Article Text

Download PDFPDF
Ovarian Cancer Screening: Development of the Risk of Ovarian Cancer Algorithm (ROCA) and ROCA Screening Trials
  1. Steven J. Skates, PhD
  1. Massachusetts General Hospital and Harvard Medical School, Boston, MA.
  1. Address correspondence and reprint requests to Steven J. Skates, PhD, Massachusetts General Hospital and Harvard Medical School, Suite 560, 50 Staniford St, Boston, MA 02114. E-mail:


Abstract Ovarian cancer is most often detected in late stage when prognosis is poor; in contrast, prognosis is excellent when detection occurs in early stage. Early detection with regular biomarker tests may reduce disease-specific mortality. Two screening trials with annual CA125 greater than 35 U/mL demonstrated promise. Before undertaking larger trials, statistical analyses of serial CA125 levels showed each woman has her own baseline level; and in ovarian cancer cases, CA125 rose rapidly from her baseline after a change point. Improved early detection of ovarian cancer may result if each woman were tested for the presence of a change-point CA125 profile. Using the serial CA125 from the completed trials, a statistical method was developed to measure the probability a change-point had occurred. Subsequent screening trials implemented the risk of ovarian cancer algorithm (ROCA) in which screening decisions are made based on the risk of having a change point. Development of ROCA is described, and ROCA trials are listed.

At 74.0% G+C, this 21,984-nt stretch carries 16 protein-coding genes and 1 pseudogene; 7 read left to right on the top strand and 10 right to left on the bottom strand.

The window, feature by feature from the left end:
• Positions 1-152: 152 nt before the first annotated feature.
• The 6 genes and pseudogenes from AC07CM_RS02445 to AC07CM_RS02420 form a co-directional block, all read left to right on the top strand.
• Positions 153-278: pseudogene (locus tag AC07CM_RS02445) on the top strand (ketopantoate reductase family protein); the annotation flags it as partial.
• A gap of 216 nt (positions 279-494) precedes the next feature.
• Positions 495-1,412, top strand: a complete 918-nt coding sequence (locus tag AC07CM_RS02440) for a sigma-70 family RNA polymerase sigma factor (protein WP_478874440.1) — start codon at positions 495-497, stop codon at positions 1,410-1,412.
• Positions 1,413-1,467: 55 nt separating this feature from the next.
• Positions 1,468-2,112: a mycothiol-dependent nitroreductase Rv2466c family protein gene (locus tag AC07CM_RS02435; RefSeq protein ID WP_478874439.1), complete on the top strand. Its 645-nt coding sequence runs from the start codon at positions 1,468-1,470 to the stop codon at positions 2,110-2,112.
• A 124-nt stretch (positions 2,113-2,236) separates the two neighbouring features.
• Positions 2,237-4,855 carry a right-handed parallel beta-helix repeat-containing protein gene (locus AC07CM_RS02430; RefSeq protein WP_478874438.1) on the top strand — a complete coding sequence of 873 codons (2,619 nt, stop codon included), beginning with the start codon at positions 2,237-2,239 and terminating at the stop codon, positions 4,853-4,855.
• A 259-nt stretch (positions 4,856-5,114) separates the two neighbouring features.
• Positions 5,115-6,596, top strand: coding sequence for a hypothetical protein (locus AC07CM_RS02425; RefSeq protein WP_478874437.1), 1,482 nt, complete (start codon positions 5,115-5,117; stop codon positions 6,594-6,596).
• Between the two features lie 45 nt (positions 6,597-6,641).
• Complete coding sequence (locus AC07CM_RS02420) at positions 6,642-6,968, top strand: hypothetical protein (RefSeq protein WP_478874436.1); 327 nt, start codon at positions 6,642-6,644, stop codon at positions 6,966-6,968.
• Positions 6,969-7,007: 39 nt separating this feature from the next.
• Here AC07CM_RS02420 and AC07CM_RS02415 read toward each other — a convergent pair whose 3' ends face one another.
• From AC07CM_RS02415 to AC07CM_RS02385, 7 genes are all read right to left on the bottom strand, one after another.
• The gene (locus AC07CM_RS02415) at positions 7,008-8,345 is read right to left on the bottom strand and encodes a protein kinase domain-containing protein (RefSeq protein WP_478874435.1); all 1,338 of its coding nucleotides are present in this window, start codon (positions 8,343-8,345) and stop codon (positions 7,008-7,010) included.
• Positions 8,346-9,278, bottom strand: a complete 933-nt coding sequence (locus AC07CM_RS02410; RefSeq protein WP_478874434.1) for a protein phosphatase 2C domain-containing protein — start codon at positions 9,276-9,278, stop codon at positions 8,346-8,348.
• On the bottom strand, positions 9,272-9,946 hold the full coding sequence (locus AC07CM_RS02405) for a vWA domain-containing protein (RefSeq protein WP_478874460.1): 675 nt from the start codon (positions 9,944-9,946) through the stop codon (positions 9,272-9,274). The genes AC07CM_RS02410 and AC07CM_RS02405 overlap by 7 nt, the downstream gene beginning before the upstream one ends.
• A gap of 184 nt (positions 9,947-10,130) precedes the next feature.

• Longitudinal CA125
  • ROCA
  • Early detection
  • Ovarian cancer

Statistics from

Request Permissions

If you wish to reuse any or all of this article please use the link below which will take you to the Copyright Clearance Center’s RightsLink service. You will be able to get a quick price and instant permission to reuse the content in many different ways.


  • Dr. Skates was supported by NCI’s Early Detection Research Network grant U01-CA152990, USPTO patent, and by the Julie Fund at the Massachusetts General Hospital.

  • The authors declare that there are no conflicts of interest.